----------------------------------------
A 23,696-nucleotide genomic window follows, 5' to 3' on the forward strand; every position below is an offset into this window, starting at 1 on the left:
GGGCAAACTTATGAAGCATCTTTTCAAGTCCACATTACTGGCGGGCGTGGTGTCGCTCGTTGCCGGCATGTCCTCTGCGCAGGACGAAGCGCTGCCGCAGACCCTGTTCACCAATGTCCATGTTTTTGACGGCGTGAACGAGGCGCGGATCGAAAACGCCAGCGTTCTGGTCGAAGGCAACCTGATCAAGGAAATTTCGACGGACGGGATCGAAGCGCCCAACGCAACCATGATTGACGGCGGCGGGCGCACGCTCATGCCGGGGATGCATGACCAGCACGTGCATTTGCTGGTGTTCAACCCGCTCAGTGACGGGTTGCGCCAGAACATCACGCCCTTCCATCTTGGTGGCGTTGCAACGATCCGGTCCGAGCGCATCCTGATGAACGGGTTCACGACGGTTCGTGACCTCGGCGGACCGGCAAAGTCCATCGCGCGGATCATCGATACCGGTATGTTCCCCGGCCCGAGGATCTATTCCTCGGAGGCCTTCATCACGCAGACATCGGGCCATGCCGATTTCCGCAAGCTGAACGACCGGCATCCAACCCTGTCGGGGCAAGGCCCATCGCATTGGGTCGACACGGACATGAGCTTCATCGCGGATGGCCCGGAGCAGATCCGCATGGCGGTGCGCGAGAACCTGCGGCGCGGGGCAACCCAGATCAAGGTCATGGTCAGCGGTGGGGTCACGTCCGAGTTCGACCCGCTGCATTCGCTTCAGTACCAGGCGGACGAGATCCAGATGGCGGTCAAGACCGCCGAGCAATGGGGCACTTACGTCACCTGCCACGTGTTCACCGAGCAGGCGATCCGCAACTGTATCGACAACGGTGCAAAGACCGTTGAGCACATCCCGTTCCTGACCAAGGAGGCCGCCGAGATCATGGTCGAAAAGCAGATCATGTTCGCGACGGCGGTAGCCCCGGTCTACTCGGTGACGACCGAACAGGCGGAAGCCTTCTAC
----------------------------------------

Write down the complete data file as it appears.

A 23,696-nucleotide genomic window follows, 5' to 3' on the forward strand; every position below is an offset into this window, starting at 1 on the left:
GGGCAAACTTATGAAGCATCTTTTCAAGTCCACATTACTGGCGGGCGTGGTGTCGCTCGTTGCCGGCATGTCCTCTGCGCAGGACGAAGCGCTGCCGCAGACCCTGTTCACCAATGTCCATGTTTTTGACGGCGTGAACGAGGCGCGGATCGAAAACGCCAGCGTTCTGGTCGAAGGCAACCTGATCAAGGAAATTTCGACGGACGGGATCGAAGCGCCCAACGCAACCATGATTGACGGCGGCGGGCGCACGCTCATGCCGGGGATGCATGACCAGCACGTGCATTTGCTGGTGTTCAACCCGCTCAGTGACGGGTTGCGCCAGAACATCACGCCCTTCCATCTTGGTGGCGTTGCAACGATCCGGTCCGAGCGCATCCTGATGAACGGGTTCACGACGGTTCGTGACCTCGGCGGACCGGCAAAGTCCATCGCGCGGATCATCGATACCGGTATGTTCCCCGGCCCGAGGATCTATTCCTCGGAGGCCTTCATCACGCAGACATCGGGCCATGCCGATTTCCGCAAGCTGAACGACCGGCATCCAACCCTGTCGGGGCAAGGCCCATCGCATTGGGTCGACACGGACATGAGCTTCATCGCGGATGGCCCGGAGCAGATCCGCATGGCGGTGCGCGAGAACCTGCGGCGCGGGGCAACCCAGATCAAGGTCATGGTCAGCGGTGGGGTCACGTCCGAGTTCGACCCGCTGCATTCGCTTCAGTACCAGGCGGACGAGATCCAGATGGCGGTCAAGACCGCCGAGCAATGGGGCACTTACGTCACCTGCCACGTGTTCACCGAGCAGGCGATCCGCAACTGTATCGACAACGGTGCAAAGACCGTTGAGCACATCCCGTTCCTGACCAAGGAGGCCGCCGAGATCATGGTCGAAAAGCAGATCATGTTCGCGACGGCGGTAGCCCCGGTCTACTCGGTGACGACCGAACAGGCGGAAGCCTTCTAC